ISLAMABAD - The planning commission has questioned throwing more than three quarters of funds allocated for a project - being sponsored by Water and Power ministry - into hiring of consultants.

The commission has also pointed out that the PC-1 of the project of the Capacity Building of Office of Pakistan Commissioner for Indus Waters (PCIW) betrays the very purpose of the project through unreasonable division of funds.

As much as 84 percent (Rs255.531 million) out the total Rs303.421 million allocated for this project is being allocated for the hiring of local and International consultants, according to the PC-I.

The planning commission questioned the sponsor’s claims (made in the project documents) and said that PC-I speaks of understaffing issues, and it seems that major challenge for PCIW Office towards capacity building is lack of sufficient technical personnel. The PC-I document offers only a short-term solution of hiring experts who will leave the organisation after their contract is over, the planning commission said, asking the ministry to chalk a plan to resolve the capacity issues in longer term.

Out of total cost of the project, 84 percent (Rs255.531 million) has been earmarked for local and International consultants whereas only Rs47.890 million have been allocated for incentives to the existing staff, the commission pointed out.

The commission also pointed out the glaring difference in the salary packages, which is Rs5.339 million per month for each international consultant and Rs0.736 million for local consultant.

Moreover, Rs104 million has been allocated for offices utilities, computers, vehicles and other allowances. All these costs are on very higher side and need to be rationalised, the commission commented.

It also noted that the implementation period of the project is 3 years and a disproportionate amount of Rs50 million has been allocated in the first year of PSDP 2016-17.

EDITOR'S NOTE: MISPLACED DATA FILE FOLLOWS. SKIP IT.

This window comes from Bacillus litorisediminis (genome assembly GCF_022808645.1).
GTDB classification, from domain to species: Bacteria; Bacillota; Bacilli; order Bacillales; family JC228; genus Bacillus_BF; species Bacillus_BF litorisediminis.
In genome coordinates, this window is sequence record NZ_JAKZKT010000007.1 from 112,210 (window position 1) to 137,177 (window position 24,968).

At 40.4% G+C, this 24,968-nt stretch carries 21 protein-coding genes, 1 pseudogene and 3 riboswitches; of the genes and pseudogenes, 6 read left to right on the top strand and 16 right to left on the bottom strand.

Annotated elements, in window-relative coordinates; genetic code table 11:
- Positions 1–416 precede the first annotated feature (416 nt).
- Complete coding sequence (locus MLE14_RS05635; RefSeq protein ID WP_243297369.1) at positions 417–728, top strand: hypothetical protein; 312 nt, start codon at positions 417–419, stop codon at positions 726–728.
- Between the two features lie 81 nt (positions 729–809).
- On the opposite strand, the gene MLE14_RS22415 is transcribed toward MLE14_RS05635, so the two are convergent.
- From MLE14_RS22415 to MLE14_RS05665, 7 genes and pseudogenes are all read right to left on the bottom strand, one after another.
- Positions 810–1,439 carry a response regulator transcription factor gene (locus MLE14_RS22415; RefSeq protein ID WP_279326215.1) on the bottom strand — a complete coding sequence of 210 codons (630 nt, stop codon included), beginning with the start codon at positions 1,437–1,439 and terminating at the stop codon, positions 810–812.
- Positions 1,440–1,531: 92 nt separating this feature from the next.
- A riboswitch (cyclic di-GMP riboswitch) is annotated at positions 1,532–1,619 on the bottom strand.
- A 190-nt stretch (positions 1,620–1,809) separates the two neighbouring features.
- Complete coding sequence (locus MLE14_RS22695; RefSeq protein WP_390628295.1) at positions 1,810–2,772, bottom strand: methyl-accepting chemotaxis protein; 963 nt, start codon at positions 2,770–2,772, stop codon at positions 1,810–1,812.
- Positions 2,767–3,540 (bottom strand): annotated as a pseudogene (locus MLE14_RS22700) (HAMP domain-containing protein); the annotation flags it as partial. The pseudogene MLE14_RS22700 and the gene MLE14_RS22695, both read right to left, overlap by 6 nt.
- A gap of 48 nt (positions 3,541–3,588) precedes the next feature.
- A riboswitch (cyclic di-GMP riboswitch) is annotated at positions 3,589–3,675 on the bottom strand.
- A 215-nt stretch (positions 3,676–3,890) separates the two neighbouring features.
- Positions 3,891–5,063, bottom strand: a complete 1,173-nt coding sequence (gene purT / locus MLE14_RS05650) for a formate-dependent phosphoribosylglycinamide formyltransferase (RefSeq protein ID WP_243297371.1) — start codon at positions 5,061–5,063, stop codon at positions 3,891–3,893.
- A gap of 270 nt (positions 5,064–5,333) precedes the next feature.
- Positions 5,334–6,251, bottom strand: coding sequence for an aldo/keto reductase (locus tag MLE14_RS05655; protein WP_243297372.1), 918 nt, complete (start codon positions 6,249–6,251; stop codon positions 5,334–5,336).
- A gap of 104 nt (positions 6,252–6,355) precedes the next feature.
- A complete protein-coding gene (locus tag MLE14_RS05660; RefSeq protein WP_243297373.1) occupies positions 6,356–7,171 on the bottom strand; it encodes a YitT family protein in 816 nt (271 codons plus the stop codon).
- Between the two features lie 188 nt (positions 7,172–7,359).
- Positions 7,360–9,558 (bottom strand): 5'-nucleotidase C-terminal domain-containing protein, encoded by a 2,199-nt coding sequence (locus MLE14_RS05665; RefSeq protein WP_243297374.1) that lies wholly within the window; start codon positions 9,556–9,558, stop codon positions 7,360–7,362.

The planning commission also remarked that Rs2.50 million cost mentioned for each of two 1300CC vehicles to be purchased for the project, is on very high side as compared to market prices.

As per project documents, it is designed to safeguard Pakistan’s water rights as enshrined in the Indus Waters Treaty and better appreciation of water resources’ development in Afghanistan and its impacts on Pakistan, and enhance the capacity to work on the environmental impacts of the big reservoirs constructed on the Eastern Rivers by India.

According to Ministry of Water and Power, the project aims at strengthening of PCIW Office in terms of advance training and hiring services of highly qualified professionals.

The sponsor further claims that the project will build capacity of PCIW Office and generate employment opportunities for technical experts in water resources, hydrology, dam hydraulics, dam engineering, hydropower development, environment and climate change. It will also provide on-job training opportunity to youth and build capacity of the young professionals.

Office of PCIW was established under Article VIII of the Indus Waters Treaty-1960 to monitor and implement the treaty. According to the treaty, the waters of the Eastern Rivers (Sutlej, Ravi and Beas) were allocated to India while those of the three Western Rivers (Indus, Jhelum and Chenab) allocated to Pakistan.

According the Water and Power ministry, in the recent past, India has accelerated the development of its hydropower potential available in the Indus basin on its side and has started construction of new run-of-river hydroelectric plants and storage works on the Western Rivers. In general India’s projects are in violation of the criteria specified in the treaty, it says.

The challenge of implementation of the treaty for safeguarding Pakistan’s legitimate interests is the responsibility of PCIW, which is operating with depleted strength and is in dire need of capacity building.

At present the total sanctioned strength of the office is 61, of which there are 8 posts of officers/engineers and the remaining are supporting staff. This situation is the result of unattractive T&Cs of PCIW for young engineers who do not find the salary packages and other career building opportunities competitive enough and leave the organisation soon after joining it.

The main objective of the project in question is to safeguard Pakistan’s rights on river waters flowing from India and Occupied Jammu and Kashmir, and for this purpose enhancing the capacity of the office of PCIW, the PC-I says.

This will be achieved by recruiting required professional staff for the project that would work under the guidance of international/national experts of high recognition on the tasks specified by the project and for developing guidelines to enhance technical capability of the PCIW Office to effectively deal with the implementation of the Indus Waters Treaty.